What’s in a name? Juliet asked Romeo. That which we call a rose by any other name would smell as sweet.
Well, that didn’t work for Juliet, and it certainly doesn’t work for event planners. When it comes to planning events, choosing the right name is crucial.
For expert advice, we sought Gay Lyons. Nicknamed the Party Goddess, Lyons has years of experience planning events for nonprofits in Knoxville. She is currently a member of at least seven event planning committees, three of which she chairs. Clearly, Lyons knows a thing or two about naming events.
The name of an event should guide the entire planning process.
“The earlier the name is chosen, the better,” Lyons said. “You wouldn’t want to hold up your process. Coming up with a name helps you focus. And if it’s a new event, you can get the buzz started.”
For the purposes of EventCheck Knox, however, Lyons advised to “go ahead and claim your date before the name.” The priority for placement on the EventCheck Knox calendar is a confirmed date – other details can be filled in or adjusted later.
Once you’ve staked a date, the hard part starts: What will you call your event? An ideal event name has several key characteristics. According to Lyons, at its most basic level, an event name must be informative.
Beyond that, it should be attention-grabbing and memorable. If possible, it should be congruent with the organization’s mission, and above all else, it should sound fun. It is a party.
The hardest thing about naming an event, Lyons continued, is coming up with a name that simultaneously meets all of these criteria. The attributes that make an event name attention-grabbing and memorable – an appellation that is short, unique, and often, alliterative – is not typically what makes an event name informative and indicative of organizational values.
Even more complicated is coming up with an event name that meets these criteria and that can stand on its own merit – one that requires no explanation.
“If it’s a great name, you don’t have to explain it,” Lyons said.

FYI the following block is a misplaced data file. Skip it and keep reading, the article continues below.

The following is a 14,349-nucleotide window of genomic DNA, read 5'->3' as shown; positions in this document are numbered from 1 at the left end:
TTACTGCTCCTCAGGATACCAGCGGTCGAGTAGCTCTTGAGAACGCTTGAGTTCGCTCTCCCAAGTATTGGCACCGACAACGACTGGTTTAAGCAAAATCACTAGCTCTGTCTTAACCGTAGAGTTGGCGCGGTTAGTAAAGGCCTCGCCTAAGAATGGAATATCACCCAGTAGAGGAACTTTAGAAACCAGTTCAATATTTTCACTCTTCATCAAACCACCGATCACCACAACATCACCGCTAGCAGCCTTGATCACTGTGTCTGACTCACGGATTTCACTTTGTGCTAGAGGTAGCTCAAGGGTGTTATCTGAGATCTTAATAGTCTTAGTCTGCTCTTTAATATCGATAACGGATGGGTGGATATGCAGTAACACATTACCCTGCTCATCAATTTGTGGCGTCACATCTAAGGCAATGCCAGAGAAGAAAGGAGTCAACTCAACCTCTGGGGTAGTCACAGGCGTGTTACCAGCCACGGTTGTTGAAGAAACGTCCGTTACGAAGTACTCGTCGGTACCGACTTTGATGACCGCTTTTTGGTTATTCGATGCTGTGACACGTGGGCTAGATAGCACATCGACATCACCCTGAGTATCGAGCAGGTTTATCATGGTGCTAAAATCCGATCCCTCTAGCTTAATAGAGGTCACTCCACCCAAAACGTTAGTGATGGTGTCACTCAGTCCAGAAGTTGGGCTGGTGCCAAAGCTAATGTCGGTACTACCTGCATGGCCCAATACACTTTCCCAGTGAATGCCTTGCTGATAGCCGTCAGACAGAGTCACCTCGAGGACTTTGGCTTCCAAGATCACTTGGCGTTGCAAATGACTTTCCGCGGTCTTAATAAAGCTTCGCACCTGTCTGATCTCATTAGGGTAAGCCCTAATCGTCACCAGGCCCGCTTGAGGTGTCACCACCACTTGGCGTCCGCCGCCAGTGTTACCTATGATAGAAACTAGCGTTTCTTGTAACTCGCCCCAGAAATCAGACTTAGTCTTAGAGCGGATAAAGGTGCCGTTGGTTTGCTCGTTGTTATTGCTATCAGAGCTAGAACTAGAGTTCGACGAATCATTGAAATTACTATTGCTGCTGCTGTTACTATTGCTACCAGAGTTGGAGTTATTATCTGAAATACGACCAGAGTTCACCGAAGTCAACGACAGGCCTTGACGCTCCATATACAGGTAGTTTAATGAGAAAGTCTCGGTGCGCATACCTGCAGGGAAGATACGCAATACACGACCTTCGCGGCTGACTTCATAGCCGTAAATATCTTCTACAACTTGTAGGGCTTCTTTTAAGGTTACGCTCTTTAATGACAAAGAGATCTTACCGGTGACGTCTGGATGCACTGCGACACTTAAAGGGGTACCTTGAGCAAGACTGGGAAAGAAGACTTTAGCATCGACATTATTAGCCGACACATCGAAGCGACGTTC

An organization Lyons believes is doing an excellent job of branding itself through its event names is the Knoxville Botanical Garden and Arboretum.
“Green Thumb Gala is brilliant,” she said.
While she didn’t help come up with the name, Lyons recently joined the event’s planning committee. Other effective names, she noted, include Story Thyme in the Garden, a gathering for kids, and the “In Bloom” series, with events that include: Hats in Bloom, Champagne in Bloom, Country Garden in Bloom and City Garden in Bloom.
Lyons also commended the Knoxville Zoo for its catchy event names: “Zoofari,” “Feast with the Beasts” and “Boo at the Zoo.”
Lyons always works with a team when coming up with an event name. She explained, “It’s a brainstorming process. But it needs to be the right brains. Not everyone is a good brain-stormer.”
Who is? Someone creative, open, thick-skinned, willing to say anything, able to withhold judgment and attuned to the nuances of languages.
The trick to recognizing when someone comes up with the right name is simple.
“Most of the time, when someone says it, everyone else says, ‘OMG, that’s it!’” Lyons said.
Sometimes, however, “the best name isn’t the one you use the first year,” Lyons added. With a repeating event, the best name often evolves over time.
“Dogwood After Dark,” an event for the Dogwood Arts Festival, started out with the rather lackluster name, “Dogwood Gala.” By changing the name, the event was no longer restricted to a formal gala. The new name sounded more fun and was “not tied to any theme or tone,” Lyons said.
Another evolution was “Scruffy City Soiree,” the annual fall fundraiser for Knox Heritage. The original name for the first two years was “Cocktails in the Attic” – so named for the hosts of HGTV’s “Cash in the Attic,” who were celebrity guests. Then it changed to “Cocktails at the Station” – chosen for the venue, L&N Station. By the fourth year, the event planning committee decided to rebrand the event with a new name.
Brainstorming took hours. Eventually, someone proposed “Scruffy City Soiree.”
Most of the committee members thought it was brilliant, but some were less confident. They weren’t sure “scruffy” was the right choice for the organization.
In the end, the risk paid off. The name was a hit. “People got the ironic juxtaposition of ‘scruffy and ‘soiree,’ ” Lyons said.
Other event names that Lyons has liked, regardless of her involvement: Pork on the Porch, Boogie ’Til Breakfast, Summer Suppers, Sundown in the City, Wine on the Water, Movies & Martinis, L’Amour du Vin and Rhythm N’ Blooms.
The most unfortunate event name Lyons could remember was Saturday Night on the Town. Though the event itself was a success, “they might have wanted to ponder the inevitable acronym on that one,” she said.
Listen to Gay Lyons – don’t plan the next SNOTT.
Martha Ashe, a summer intern at Moxley Carmichael, is a senior at the University of Richmond studying marketing, English and art. When she’s not planning her future, Martha spends her time putting together 1,000-piece jigsaw puzzles. Her dog Mayzie swipes the pieces.